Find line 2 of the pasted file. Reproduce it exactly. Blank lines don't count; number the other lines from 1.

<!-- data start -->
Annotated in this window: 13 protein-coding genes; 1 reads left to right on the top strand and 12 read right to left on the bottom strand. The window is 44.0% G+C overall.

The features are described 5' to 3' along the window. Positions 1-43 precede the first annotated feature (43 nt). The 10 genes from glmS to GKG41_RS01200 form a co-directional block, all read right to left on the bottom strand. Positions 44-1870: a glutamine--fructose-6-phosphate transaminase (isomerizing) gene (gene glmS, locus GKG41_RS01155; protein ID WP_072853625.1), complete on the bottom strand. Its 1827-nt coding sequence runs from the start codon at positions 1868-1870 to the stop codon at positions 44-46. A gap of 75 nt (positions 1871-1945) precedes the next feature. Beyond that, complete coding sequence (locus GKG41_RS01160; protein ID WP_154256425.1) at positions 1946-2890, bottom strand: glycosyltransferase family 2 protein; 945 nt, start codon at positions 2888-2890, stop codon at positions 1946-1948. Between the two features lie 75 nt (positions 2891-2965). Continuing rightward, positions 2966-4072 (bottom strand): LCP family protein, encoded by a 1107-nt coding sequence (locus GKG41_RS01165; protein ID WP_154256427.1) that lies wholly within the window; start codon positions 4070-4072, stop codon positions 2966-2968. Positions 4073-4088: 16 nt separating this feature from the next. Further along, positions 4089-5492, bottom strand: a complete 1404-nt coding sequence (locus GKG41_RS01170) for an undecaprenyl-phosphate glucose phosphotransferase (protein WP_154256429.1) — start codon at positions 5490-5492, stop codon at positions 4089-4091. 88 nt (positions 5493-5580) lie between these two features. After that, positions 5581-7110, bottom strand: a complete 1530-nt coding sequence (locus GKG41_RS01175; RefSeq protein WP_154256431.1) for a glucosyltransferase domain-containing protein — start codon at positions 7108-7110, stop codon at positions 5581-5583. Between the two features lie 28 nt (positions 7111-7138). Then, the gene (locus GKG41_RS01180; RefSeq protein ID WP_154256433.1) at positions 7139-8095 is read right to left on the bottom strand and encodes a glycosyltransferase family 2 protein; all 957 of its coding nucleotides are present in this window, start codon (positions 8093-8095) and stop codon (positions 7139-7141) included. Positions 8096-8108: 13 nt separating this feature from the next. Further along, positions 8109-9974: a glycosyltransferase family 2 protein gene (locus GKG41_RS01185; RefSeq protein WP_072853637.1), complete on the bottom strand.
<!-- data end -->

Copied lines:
The features are described 5' to 3' along the window. Positions 1-43 precede the first annotated feature (43 nt). The 10 genes from glmS to GKG41_RS01200 form a co-directional block, all read right to left on the bottom strand. Positions 44-1870: a glutamine--fructose-6-phosphate transaminase (isomerizing) gene (gene glmS, locus GKG41_RS01155; protein ID WP_072853625.1), complete on the bottom strand. Its 1827-nt coding sequence runs from the start codon at positions 1868-1870 to the stop codon at positions 44-46. A gap of 75 nt (positions 1871-1945) precedes the next feature. Beyond that, complete coding sequence (locus GKG41_RS01160; protein ID WP_154256425.1) at positions 1946-2890, bottom strand: glycosyltransferase family 2 protein; 945 nt, start codon at positions 2888-2890, stop codon at positions 1946-1948. Between the two features lie 75 nt (positions 2891-2965). Continuing rightward, positions 2966-4072 (bottom strand): LCP family protein, encoded by a 1107-nt coding sequence (locus GKG41_RS01165; protein ID WP_154256427.1) that lies wholly within the window; start codon positions 4070-4072, stop codon positions 2966-2968. Positions 4073-4088: 16 nt separating this feature from the next. Further along, positions 4089-5492, bottom strand: a complete 1404-nt coding sequence (locus GKG41_RS01170) for an undecaprenyl-phosphate glucose phosphotransferase (protein WP_154256429.1) — start codon at positions 5490-5492, stop codon at positions 4089-4091. 88 nt (positions 5493-5580) lie between these two features. After that, positions 5581-7110, bottom strand: a complete 1530-nt coding sequence (locus GKG41_RS01175; RefSeq protein WP_154256431.1) for a glucosyltransferase domain-containing protein — start codon at positions 7108-7110, stop codon at positions 5581-5583. Between the two features lie 28 nt (positions 7111-7138). Then, the gene (locus GKG41_RS01180; RefSeq protein ID WP_154256433.1) at positions 7139-8095 is read right to left on the bottom strand and encodes a glycosyltransferase family 2 protein; all 957 of its coding nucleotides are present in this window, start codon (positions 8093-8095) and stop codon (positions 7139-7141) included. Positions 8096-8108: 13 nt separating this feature from the next. Further along, positions 8109-9974: a glycosyltransferase family 2 protein gene (locus GKG41_RS01185; RefSeq protein WP_072853637.1), complete on the bottom strand.